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Profile: David Godden (Old Dominion University)
  1. David M. Godden, Commentary On: Chris Campolo's "Argumentative Virtues and Deep Disagreement.
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  2. David M. Godden, On the Norms of Visual Argument.
    While pictures can persuade, can they do so rationally – by offering reasons? Existing debate has focused on whether images are – or can be – arguments. Yet, from a normative perspective, a more pressing question concerns how the persuasive operation of images ought to be evaluated. By analyzing the concept of argument as necessarily involving reasons the paper argues that the possibility of visual arguments requires no revision to our existing normative theories of argument.
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  3. Maurice Finocchiaro & David M. Godden, Deep Disagreements: A Meta-Argumentation Approach.
    This paper examines the views of Fogelin, Woods, Johnstone, etc., concerning deep disa-greements, force-five standoffs, philosophical controversies, etc. My approach is to reconstruct their views and critiques of them as meta-arguments, and to elaborate the meta-argumentative aspects of radical disa-greements. It turns out that deep disagreements are resolvable to a greater degree than usually thought, but only by using special principles and practices, such as meta-argumentation, ad hominem argumentation , Ramsey’s principle, etc.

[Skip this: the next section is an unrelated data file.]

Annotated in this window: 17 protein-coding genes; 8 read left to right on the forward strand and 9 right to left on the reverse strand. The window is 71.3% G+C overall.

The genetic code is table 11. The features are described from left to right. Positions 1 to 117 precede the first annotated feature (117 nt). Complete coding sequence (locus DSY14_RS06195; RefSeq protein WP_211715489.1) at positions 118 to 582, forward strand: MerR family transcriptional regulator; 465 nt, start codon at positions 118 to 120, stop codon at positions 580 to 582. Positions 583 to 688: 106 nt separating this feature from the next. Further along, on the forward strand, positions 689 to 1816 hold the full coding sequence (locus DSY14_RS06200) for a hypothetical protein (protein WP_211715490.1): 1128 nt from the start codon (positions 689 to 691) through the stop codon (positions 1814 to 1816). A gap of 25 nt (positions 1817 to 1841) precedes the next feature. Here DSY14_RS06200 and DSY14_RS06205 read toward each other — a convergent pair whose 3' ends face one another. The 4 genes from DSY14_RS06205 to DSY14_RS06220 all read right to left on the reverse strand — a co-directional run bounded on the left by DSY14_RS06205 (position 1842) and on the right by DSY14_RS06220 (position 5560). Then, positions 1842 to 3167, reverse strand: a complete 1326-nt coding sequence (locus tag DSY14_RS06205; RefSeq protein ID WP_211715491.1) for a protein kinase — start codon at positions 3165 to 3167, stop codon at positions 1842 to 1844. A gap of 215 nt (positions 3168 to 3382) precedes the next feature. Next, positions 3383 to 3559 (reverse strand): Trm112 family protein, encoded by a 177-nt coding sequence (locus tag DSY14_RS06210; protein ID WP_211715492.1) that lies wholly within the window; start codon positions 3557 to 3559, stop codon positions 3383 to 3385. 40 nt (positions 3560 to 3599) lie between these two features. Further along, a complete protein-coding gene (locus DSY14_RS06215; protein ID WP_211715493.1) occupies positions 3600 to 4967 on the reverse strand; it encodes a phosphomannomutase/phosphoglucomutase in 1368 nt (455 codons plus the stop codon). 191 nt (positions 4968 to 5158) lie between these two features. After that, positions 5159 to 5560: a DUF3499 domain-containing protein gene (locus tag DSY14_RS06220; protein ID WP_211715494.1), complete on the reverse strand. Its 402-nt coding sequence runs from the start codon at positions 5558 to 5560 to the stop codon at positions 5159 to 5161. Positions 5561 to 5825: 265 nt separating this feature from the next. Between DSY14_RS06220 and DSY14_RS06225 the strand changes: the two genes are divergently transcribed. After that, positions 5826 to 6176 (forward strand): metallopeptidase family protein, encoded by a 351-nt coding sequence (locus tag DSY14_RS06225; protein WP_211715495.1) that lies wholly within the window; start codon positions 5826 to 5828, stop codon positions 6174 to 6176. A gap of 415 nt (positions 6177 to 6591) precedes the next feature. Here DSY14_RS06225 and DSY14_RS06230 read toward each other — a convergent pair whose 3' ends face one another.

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  4. David M. Godden, Commentary on Aberdein.
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  5. David M. Godden, The Epistemic Utility of Toulmin’s Argument Fields.
    Toulmin’s DWC model recognizes a plurality of argument cultures through the thesis of field dependency: that the normative features of arguments vary from one field to the next. Yet, little consensus exists concerning the nature and foundations of argument fields. This paper explores the question of whether Toulminian fields have any useful role to play in the epistemic evaluation of arguments.
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  6. David M. Godden & Douglas Walton (2008). Defeasibility in Judicial Opinion: Logical or Procedural? Informal Logic 28 (1):6-19.
    While defeasibility in legal reasoning has been the subject of recent scholarship, it has yet to be studied in the context of judicial opinion. Yet, being subject to appeal, judicial decisions can default for a variety of reasons. Prakken (2001) argued that the defeasibility affecting reasoning involved in adversarial legal argumentation is best analysed as procedural rather than logical. In this paper we argue that the defeasibility of ratio decendi is similarly best explained and modeled in a procedural and dialectical (...)
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  7. David M. Godden, Commentary on Krabbe.
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  8. Douglas Walton & David M. Godden, The Nature and Status of Critical Questions in Argumentation Schemes.
    The Nature and Status of Critical Questions in Argumentation Schemes.
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  9. David M. Godden, Reconstruction and Representation: Deductivism as an Interpretative Strategy.
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  10. David M. Godden, On the Relation of Argumentation and Inference.
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